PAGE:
I’m so excited that AT&T U-verse has come out with wireless TV receivers. I have not had cable in my upstairs bedroom for the 6 years that I’ve lived in my current home due to the fact that the wiring was not in-place. I’d been told by multiple companies that I couldn’t get cable installed up there without tearing through the walls or running a cable up the side of the building, and I haven’t been ambitious enough to do such things. I’d dream to myself–why can’t they just come up with a wireless receiver? I can stream wirelessly from my computer, so why not do the same with TV?
Well, my prayers have been answered, and I am so happy! I ordered my wireless receiver from AT&T the day after I found out that they offered it. They charged me a one-time fee of $49.99 plus $7 per month, which is the same as a second non-wireless, non-DVR HD receiver. It arrived in the mail two days later, installed in minutes, and has worked flawlessly since.
There are two pieces to the setup. A small access point that plugs directly into the U-verse home portal (or whatever they call it–the router), and the wireless receiver. When you turn them on, you pair them much like a bluetooth device. And that’s all there was to installation & setup.
Hats off to AT&T for this. I love it 🙂
My team has configured TFS to automatically kick-off continuous integration (CI) builds when developers check-in changes. The build depends on the affected area, and the time to complete depends on the build. Some of our builds contains hundreds of projects and thousands of unit tests, and these can take the better part of an hour to complete. We also have nightly builds that build even more and take even longer.
Occasionally, I’ll have some changes to check-in at the end of the day. I check them in, and I get a notification that I broke the build when I’m halfway home. Crap. I need to fix the change before the nightly build starts, or it’s going to break, too.
Wouldn’t it be great if there was a way to run a build with my pending changes and then check them in automatically if the build succeeds? Well… There is! TFS has support for private builds (or “buddy builds”) that you can queue with a shelveset.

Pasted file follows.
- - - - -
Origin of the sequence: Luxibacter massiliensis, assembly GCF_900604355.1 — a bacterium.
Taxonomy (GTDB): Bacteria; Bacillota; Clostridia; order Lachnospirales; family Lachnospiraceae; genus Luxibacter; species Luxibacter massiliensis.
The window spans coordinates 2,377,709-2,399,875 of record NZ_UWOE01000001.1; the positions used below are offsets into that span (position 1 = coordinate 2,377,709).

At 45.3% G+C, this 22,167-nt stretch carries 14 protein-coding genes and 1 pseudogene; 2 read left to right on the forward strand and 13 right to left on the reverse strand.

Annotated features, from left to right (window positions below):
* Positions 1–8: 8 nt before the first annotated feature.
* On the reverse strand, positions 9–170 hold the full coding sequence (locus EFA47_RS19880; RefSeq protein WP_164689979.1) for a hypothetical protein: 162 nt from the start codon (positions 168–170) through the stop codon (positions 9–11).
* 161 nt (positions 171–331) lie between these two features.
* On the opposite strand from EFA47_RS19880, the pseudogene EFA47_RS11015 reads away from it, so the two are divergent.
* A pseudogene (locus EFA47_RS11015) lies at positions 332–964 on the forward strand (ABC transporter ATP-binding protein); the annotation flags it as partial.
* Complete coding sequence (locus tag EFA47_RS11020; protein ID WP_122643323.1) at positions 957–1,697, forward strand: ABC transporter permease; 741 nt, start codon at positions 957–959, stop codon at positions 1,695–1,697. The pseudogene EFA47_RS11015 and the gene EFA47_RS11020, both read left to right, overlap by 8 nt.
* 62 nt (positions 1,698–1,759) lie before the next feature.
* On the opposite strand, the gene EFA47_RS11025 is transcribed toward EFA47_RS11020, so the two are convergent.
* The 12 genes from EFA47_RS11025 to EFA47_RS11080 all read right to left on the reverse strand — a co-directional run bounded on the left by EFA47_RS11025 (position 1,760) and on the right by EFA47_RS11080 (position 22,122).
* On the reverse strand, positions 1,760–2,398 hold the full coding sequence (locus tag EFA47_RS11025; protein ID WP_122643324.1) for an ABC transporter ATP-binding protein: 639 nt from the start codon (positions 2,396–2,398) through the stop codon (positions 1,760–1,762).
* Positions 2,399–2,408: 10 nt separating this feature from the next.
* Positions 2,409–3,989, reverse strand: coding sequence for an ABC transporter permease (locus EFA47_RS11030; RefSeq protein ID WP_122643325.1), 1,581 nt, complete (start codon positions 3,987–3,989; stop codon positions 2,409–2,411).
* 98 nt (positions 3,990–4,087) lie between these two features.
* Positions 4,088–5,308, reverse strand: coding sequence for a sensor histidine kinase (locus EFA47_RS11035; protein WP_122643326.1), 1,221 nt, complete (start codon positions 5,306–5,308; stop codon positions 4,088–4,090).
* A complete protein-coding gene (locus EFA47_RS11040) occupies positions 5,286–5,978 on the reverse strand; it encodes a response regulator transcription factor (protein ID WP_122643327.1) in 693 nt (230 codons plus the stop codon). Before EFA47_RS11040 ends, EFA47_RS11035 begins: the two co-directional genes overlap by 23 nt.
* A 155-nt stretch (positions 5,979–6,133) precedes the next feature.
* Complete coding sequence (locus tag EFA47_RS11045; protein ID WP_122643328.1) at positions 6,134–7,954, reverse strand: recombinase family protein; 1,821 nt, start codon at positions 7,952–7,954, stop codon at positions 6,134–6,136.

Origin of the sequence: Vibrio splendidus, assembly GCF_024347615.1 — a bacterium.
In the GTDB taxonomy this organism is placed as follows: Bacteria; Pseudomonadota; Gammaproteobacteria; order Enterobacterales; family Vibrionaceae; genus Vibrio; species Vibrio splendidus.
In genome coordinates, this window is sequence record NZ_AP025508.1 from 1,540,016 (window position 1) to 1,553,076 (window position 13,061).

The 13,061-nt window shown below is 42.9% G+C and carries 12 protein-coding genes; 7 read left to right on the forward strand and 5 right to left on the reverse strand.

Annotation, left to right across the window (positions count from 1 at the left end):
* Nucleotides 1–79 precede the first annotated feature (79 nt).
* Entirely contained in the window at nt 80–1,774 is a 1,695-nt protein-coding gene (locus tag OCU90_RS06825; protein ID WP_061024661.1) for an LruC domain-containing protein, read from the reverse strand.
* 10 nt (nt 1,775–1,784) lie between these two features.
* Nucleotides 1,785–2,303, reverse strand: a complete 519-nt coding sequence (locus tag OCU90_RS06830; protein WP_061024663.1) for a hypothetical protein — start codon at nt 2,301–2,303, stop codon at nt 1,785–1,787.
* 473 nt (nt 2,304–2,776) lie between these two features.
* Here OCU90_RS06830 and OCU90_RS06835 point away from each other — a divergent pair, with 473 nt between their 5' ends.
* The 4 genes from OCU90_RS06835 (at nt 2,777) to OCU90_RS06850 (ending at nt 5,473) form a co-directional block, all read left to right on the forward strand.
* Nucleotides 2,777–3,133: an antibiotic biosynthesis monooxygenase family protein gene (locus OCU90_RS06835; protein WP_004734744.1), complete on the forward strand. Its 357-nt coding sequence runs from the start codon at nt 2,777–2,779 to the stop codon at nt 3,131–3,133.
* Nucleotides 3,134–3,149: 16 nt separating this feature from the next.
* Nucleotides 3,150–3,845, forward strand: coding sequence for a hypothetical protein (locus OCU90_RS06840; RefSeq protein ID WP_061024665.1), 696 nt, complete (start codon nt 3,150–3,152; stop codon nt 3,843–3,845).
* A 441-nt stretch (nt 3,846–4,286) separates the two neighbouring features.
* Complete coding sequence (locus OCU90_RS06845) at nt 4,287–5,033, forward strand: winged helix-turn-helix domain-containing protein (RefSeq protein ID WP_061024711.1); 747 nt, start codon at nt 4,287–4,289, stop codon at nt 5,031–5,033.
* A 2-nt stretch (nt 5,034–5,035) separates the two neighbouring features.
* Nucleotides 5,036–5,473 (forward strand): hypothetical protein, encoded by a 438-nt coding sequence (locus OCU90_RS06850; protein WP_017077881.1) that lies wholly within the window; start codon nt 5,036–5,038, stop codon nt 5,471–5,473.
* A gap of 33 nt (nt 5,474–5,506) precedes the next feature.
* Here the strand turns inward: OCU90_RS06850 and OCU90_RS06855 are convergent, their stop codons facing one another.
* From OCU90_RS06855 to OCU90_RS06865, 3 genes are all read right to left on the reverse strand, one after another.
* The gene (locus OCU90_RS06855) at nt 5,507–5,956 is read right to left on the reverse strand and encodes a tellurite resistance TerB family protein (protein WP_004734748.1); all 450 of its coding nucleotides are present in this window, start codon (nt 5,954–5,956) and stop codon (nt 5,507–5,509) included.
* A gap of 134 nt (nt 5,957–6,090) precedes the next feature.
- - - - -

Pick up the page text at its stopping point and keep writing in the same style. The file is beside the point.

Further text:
When I choose to queue a build, I choose to build with local sources plus a shelveset. Then I specify which shelveset, and I have the option to check-in my changes if the build succeeds. Splendid!
I had to do some testing for a project that uploads its payload via SFTP. I wanted to setup a basic, no-frills SFTP server that could accept my files. I did a quick Google search and found Core FTP Server–a free download. After about 2 minutes of configuration, I had my SFTP server up & running; it was fantastic.
I also see that they have a free mini sftp server that’s available. It’s a no-install, one-user, one-directory SFTP server, and IT WORKS AWESOMELY! This might be my new favorite way to securely transfer files between sites!
Core FTP Server
At my company, we do a lot of concurrent development between a number of branches. It’s not uncommon for a change made in one branch to be needed in another branch. TFS Power Tools includes functionality to help you quickly and easily migrate a shelveset from one branch into another.
The usage is simple, too. Go to the command-line and type the following (make sure you run it from a directory mapped to a workspace):
tfpt unshelve "My Shelveset" /migrate /source:$/SourceBranch /target:$/TargetBranch
When you run the command, it will load the changes stored in the shelveset into the specified target branch. Super!
Interested in making your own theme for Google Chrome? Here’s a great website that let’s you create, package, and/or install themes!
If anybody asks me for recommendations on an anti-virus solution, I always point them to AVG. I’ve used it for years and love it. It has a great UI, does a good job detecting and cleaning viruses, and they have a free edition to-boot! The only drawback to the free edition is that it’s so hard to find the download!
If you try to find it by browsing through http://www.avg.com, it’s near impossible to find. So, the easiest way to find it is to remember this URL: free.avg.com.
If you do happen to download and/or install the not-free version, it will prompt you to convert to the free version when you go to uninstall. So that’s another way to get it.
Microsoft has come out with a list of new features that will be coming with the Mango update later this year. I gotta say, I’m really excited. I’m happy with the phone exactly how it is now, but it’s getting so much better. You can find feature/update lists all over the internet, or you can browse the What’s next | Windows Phone 7 page at Microsoft.
These are the features that I’m most excited about:
- Voice turn-by-turn navigation
- Bing Vision
- Local Scout
- Better integration with Twitter & support for Facebook chat
- Improved multitasking (alt+tab-like behavior)
The only feature that I was really missing from the BlackBerry Curve that I had with Sprint is the Sprint Navigation app. It was nice to always have a GPS in my pocket. WP7 has Bing maps with directions, but it’s not the best for figuring out where to go while driving since you need to scroll through and read the steps. So I’m definitely happy to see that voice-guided turn-by-turn directions are coming. I’m also looking forward to trying out Bing Vision.
Also, the check out PC Magazine’s 2011 Readers’ Choice Awards for mobile phones here. The Samsung Focus on AT&T (my phone) had a sparking 9.1 rating. I agree with it–I love this phone!